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Waves Tony Maserati Plug-Ins Collection Review


The Guitar Toner is one of six plug-ins designed for easily altering the tone via fixed processor chains.

The Tony Maserati Collection is the first in the Waves Signature Series of plug-ins. Each of these six plug-ins is a unique, preconfigured signal processor chain designed by New York-based mix-mëister Tony Maserati to achieve his hit-making sonic treatments of individual vocal and instrument tracks. The plug-ins have a huge range of processing power and macro-parameter controls to conform them to your own style and sonic aesthetics.

The six plug-ins are the VX1 Vocal Enhancer, B72 Bass Phattener, DRM Drum Slammer, GTi Guitar Toner, ACG Acoustic Guitar Designer and HMX Harmonics Generator. The GUIs look like Bakelite radios from the 1930s and ’40s — old Grundig Majestic shortwave receivers with huge knobs and buttons, ventilation slots revealing glowing “tubes” and round glass-faced radio dials for I/O VU meters. I tested them in Pro Tools HD3 Accel running Pro Tools 7.4 on an OS 10.4.11 Mac PPC. Each plug-in includes both mono in/stereo out and stereo in/out versions.

VX1 Vocal Enhancer

The intuitive control sets on the six plug-ins vary, depending on the specific task, except for a Sensitivity control that drives the chain harder and harder, right into a cool, distorted sound much like a hardware’s “blooming” tube stage. VX1 also has both Bass and Treble — fairly broad EQs like FM radio tone controls — and Compress applies more or less compression.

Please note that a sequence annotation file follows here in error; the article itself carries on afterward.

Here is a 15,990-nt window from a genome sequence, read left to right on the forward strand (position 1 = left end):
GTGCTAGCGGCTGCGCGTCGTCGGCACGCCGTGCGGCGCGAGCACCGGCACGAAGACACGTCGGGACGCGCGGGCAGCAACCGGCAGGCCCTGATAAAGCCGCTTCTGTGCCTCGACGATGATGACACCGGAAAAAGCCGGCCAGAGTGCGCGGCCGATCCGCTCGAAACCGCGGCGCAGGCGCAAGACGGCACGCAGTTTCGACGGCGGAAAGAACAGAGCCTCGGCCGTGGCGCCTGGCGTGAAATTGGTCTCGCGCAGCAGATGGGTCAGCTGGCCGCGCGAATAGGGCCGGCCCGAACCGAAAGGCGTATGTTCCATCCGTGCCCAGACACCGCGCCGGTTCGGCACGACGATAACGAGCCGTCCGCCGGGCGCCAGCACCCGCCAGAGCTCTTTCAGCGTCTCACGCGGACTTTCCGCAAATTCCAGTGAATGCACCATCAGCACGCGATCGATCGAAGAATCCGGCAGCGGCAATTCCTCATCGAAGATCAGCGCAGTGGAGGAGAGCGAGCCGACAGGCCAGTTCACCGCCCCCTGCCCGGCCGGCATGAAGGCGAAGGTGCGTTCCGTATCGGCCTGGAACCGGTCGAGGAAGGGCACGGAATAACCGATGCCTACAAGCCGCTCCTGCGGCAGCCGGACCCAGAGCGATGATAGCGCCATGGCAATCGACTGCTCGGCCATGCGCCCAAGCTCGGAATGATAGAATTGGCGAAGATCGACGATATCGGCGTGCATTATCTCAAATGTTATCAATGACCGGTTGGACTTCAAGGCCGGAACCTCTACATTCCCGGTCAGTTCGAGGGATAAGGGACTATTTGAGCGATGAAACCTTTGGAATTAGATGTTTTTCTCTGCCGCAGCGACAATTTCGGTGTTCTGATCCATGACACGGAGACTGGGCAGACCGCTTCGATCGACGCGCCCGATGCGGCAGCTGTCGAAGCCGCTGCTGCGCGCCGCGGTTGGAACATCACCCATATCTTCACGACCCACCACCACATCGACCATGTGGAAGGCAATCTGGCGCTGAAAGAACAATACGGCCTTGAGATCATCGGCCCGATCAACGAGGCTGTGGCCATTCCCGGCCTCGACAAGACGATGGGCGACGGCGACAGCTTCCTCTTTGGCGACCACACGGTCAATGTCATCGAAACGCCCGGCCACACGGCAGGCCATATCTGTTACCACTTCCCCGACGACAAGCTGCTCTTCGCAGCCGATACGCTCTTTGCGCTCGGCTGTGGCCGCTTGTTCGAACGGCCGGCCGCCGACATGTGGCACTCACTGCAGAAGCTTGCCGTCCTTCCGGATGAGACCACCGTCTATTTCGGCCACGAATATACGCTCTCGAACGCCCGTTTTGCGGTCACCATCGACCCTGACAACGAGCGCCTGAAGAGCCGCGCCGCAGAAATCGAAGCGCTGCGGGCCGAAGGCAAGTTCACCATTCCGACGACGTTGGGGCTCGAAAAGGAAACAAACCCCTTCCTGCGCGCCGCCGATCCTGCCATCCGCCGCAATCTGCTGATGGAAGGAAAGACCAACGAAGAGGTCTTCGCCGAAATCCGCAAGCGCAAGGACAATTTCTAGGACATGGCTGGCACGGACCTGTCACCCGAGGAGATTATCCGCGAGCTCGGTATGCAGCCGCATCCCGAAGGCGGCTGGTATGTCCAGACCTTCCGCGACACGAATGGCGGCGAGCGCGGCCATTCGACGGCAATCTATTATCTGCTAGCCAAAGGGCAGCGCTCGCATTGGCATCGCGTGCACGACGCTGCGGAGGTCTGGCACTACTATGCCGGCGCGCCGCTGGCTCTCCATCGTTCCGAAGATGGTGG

VX1 has three “contours” or modes configured for the most suitable vocal treatment predicated on song tempo. Conceptually and musically, this is a good way to initially set up a vocal processing and treatment chain. Contour 1 puts a vocal in a small studio or room; a slow ballad vocal might sound better on Contour 2 with its larger chamber and many pre-delay choices; and Contour 3 uses a small room with shorter delay options for uptempo songs.

Running under Contour 3, Compress becomes an Air control for adding pleasant high frequencies to the sound. There are six additional controls for adjusting delay and reverb parameters.

When first inserting VX1 on my female lead vocal track, I noticed a low-frequency roll-off even though the Bass and Treble knobs indicated “0.” The change in sound is instantly gratifying: None of these plugs come up flat or “swimming” in effects — delays and reverbs are dialed off but ready to add.

On a densely produced modern rock song, I liked switching through the three contours while listening to the whole mix. I saved presets of each contour after tweaking the FX, EQ and Compress controls — tweaks not saved when changing contours. I liked Contour 2 for this vocal in the verses and went with Contour 1 for the choruses as its slimmer, denser sound was a better fit for the track. Used sparingly, the delay and reverb sounds were good; the delays were on the short side with regeneration and the reverb sounds were plate-like. All of these effects are married together within the plug, so vocals take on a more cohesive, focused and “produced” sound as opposed to the result of using send/return to effect processors.

B72 Bass Phattener